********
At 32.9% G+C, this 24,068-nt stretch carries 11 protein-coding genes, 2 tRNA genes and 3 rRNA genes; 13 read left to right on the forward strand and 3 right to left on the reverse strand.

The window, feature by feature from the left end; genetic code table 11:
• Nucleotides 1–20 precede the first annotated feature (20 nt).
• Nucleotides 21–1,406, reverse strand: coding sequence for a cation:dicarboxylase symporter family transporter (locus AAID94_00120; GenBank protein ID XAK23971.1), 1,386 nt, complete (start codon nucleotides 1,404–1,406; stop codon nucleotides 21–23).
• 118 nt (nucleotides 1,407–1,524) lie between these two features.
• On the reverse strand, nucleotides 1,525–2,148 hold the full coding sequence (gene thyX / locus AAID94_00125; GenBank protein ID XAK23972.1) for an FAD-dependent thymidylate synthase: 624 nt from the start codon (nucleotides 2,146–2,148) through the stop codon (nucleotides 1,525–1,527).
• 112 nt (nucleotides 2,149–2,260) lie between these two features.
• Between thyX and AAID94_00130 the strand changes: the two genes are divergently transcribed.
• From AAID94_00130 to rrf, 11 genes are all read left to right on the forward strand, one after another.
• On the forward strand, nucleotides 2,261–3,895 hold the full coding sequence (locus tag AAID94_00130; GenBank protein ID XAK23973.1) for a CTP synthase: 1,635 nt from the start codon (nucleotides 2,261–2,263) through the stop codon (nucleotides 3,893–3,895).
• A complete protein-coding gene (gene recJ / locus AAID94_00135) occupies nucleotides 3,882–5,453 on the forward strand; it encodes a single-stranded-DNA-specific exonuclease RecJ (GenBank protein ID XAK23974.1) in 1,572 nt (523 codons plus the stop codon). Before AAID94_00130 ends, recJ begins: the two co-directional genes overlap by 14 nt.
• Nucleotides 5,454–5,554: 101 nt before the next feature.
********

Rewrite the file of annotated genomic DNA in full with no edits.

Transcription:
At 32.9% G+C, this 24,068-nt stretch carries 11 protein-coding genes, 2 tRNA genes and 3 rRNA genes; 13 read left to right on the forward strand and 3 right to left on the reverse strand.

The window, feature by feature from the left end; genetic code table 11:
• Nucleotides 1–20 precede the first annotated feature (20 nt).
• Nucleotides 21–1,406, reverse strand: coding sequence for a cation:dicarboxylase symporter family transporter (locus AAID94_00120; GenBank protein ID XAK23971.1), 1,386 nt, complete (start codon nucleotides 1,404–1,406; stop codon nucleotides 21–23).
• 118 nt (nucleotides 1,407–1,524) lie between these two features.
• On the reverse strand, nucleotides 1,525–2,148 hold the full coding sequence (gene thyX / locus AAID94_00125; GenBank protein ID XAK23972.1) for an FAD-dependent thymidylate synthase: 624 nt from the start codon (nucleotides 2,146–2,148) through the stop codon (nucleotides 1,525–1,527).
• 112 nt (nucleotides 2,149–2,260) lie between these two features.
• Between thyX and AAID94_00130 the strand changes: the two genes are divergently transcribed.
• From AAID94_00130 to rrf, 11 genes are all read left to right on the forward strand, one after another.
• On the forward strand, nucleotides 2,261–3,895 hold the full coding sequence (locus tag AAID94_00130; GenBank protein ID XAK23973.1) for a CTP synthase: 1,635 nt from the start codon (nucleotides 2,261–2,263) through the stop codon (nucleotides 3,893–3,895).
• A complete protein-coding gene (gene recJ / locus AAID94_00135) occupies nucleotides 3,882–5,453 on the forward strand; it encodes a single-stranded-DNA-specific exonuclease RecJ (GenBank protein ID XAK23974.1) in 1,572 nt (523 codons plus the stop codon). Before AAID94_00130 ends, recJ begins: the two co-directional genes overlap by 14 nt.
• Nucleotides 5,454–5,554: 101 nt before the next feature.